By CHRISTOPHER S. RUGABER, Associated Press
WASHINGTON (AP) — Companies restocked at a faster pace in December, a positive sign that they expect consumers to step up spending.
Business stockpiles grew 0.4 percent in December, the Commerce Department said Tuesday. That followed a similar gain in November. Sales rose 0.7 percent, almost double the November gain.
Companies are building up their stockpiles again after cutting them over the summer amid recession fears. Higher inventories require more production, which boosts economic growth. It also suggests companies expect more sales.
Rising inventories were a key reason growth accelerated in the final three months of last year. Still, some economists expect the restocking to slow this year.
Wholesalers reported a 1 percent increase in inventories. Retailers reported a 0.2 percent gain and manufacturers 0.1 percent.
Inventories rose to a seasonally adjusted $1.56 trillion in December. That is 18 percent above the low point reached in 2009, just after the recession ended.
Rising sales are keeping stockpiles from getting too high. If companies feel their inventories are excessive, they could cut back on orders, slowing the economy.
Overall sales rose in December. Wholesalers reported a 1.3 percent jump in sales, followed by a 0.7 increase for manufacturers and flat sales for retailers. That pushed down the ratio of inventories to sales to the lowest level since March. A lower ratio suggests inventories aren't out of line with sales.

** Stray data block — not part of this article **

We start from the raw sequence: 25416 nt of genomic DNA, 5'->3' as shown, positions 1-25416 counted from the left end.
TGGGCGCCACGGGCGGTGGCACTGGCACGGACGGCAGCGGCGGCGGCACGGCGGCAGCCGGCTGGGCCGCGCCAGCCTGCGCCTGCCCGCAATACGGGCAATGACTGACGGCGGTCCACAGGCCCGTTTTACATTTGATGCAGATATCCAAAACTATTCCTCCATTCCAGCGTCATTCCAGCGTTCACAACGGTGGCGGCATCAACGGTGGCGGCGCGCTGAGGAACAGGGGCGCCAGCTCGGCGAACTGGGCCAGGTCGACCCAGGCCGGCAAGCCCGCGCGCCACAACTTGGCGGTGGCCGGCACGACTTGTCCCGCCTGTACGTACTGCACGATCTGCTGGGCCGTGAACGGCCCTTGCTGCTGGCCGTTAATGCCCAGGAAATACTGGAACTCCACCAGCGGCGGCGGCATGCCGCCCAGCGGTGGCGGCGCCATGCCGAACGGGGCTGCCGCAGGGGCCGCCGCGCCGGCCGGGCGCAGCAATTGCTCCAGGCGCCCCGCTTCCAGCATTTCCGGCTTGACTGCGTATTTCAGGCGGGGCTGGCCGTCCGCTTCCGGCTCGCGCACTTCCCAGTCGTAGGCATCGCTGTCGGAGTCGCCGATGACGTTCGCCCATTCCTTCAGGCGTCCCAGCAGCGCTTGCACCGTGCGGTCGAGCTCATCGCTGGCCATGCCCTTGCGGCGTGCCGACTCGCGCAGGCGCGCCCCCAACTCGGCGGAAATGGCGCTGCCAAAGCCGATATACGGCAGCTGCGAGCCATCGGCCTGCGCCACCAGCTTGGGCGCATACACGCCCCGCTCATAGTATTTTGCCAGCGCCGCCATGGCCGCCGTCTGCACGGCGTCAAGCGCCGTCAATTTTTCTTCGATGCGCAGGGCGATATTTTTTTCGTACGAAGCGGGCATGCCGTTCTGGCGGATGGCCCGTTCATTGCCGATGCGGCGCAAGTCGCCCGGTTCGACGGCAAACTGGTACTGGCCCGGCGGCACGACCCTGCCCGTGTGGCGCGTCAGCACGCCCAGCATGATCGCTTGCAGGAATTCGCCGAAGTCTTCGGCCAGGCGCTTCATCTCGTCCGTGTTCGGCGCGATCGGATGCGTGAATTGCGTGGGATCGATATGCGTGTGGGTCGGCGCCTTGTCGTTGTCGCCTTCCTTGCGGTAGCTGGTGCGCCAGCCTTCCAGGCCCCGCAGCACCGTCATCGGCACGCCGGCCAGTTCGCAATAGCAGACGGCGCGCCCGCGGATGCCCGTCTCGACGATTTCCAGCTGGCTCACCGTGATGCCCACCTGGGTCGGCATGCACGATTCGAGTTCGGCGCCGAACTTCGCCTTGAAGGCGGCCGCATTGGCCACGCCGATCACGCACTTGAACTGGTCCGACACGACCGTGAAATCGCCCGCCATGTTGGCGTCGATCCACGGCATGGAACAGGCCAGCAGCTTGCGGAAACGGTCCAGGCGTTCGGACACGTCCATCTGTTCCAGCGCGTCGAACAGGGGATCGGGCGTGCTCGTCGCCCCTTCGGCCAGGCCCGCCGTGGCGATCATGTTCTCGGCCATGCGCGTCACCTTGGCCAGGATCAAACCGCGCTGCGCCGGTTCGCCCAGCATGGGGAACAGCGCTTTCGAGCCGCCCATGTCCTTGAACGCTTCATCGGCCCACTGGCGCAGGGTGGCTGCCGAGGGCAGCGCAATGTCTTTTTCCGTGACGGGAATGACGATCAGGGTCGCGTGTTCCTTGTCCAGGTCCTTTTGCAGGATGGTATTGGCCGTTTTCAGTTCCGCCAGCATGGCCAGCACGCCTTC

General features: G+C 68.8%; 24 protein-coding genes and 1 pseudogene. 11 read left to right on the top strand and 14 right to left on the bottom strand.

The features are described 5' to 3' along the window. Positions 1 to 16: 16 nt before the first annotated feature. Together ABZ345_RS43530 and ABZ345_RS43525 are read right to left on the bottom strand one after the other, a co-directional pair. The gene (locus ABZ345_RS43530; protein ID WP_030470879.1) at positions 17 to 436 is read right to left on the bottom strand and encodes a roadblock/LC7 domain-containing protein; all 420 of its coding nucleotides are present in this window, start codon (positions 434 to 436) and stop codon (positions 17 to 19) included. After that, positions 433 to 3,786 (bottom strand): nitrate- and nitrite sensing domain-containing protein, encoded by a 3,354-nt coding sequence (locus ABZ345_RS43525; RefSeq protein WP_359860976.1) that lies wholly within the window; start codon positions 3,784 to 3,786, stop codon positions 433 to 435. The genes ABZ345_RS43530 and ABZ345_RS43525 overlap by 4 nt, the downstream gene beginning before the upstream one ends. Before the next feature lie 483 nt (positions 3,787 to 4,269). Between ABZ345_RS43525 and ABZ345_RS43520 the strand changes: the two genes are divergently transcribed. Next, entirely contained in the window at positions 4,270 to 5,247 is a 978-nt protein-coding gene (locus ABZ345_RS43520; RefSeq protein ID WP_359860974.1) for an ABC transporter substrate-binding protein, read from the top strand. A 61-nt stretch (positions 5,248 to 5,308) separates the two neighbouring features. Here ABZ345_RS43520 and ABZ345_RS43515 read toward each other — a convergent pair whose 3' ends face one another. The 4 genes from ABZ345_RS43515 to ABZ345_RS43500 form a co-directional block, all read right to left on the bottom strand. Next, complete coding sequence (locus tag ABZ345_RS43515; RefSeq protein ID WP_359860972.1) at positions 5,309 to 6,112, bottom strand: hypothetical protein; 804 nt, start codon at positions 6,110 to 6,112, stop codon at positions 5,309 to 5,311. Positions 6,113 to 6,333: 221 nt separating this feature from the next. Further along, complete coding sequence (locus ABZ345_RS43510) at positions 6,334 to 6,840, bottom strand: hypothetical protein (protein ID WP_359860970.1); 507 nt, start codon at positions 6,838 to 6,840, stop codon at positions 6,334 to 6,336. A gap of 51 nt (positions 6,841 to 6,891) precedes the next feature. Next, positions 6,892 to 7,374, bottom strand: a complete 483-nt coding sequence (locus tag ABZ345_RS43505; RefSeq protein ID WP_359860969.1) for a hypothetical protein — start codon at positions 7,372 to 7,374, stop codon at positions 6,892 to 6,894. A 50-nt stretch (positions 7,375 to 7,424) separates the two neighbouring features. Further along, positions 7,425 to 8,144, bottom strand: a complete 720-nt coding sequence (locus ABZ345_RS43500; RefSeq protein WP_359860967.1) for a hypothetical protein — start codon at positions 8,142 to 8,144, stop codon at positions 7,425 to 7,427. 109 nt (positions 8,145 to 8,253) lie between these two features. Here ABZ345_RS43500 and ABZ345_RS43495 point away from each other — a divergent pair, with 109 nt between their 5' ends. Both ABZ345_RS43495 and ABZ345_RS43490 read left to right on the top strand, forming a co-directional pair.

A separate report Tuesday showed that retail sales rose 0.4 percent in January. Consumers rebounded from a slow holiday shopping season and spent more on electronics, sporting goods, building materials and gas.
The economy expanded at a 2.8 percent annual rate in the fourth quarter. But economists expect companies won't add as much to their stockpiles in the current quarter. That could push growth down to 2 percent or even below.
Stockpiles held by manufacturers account for nearly 40 percent of total business inventories, while wholesalers and retailers each hold about one third.
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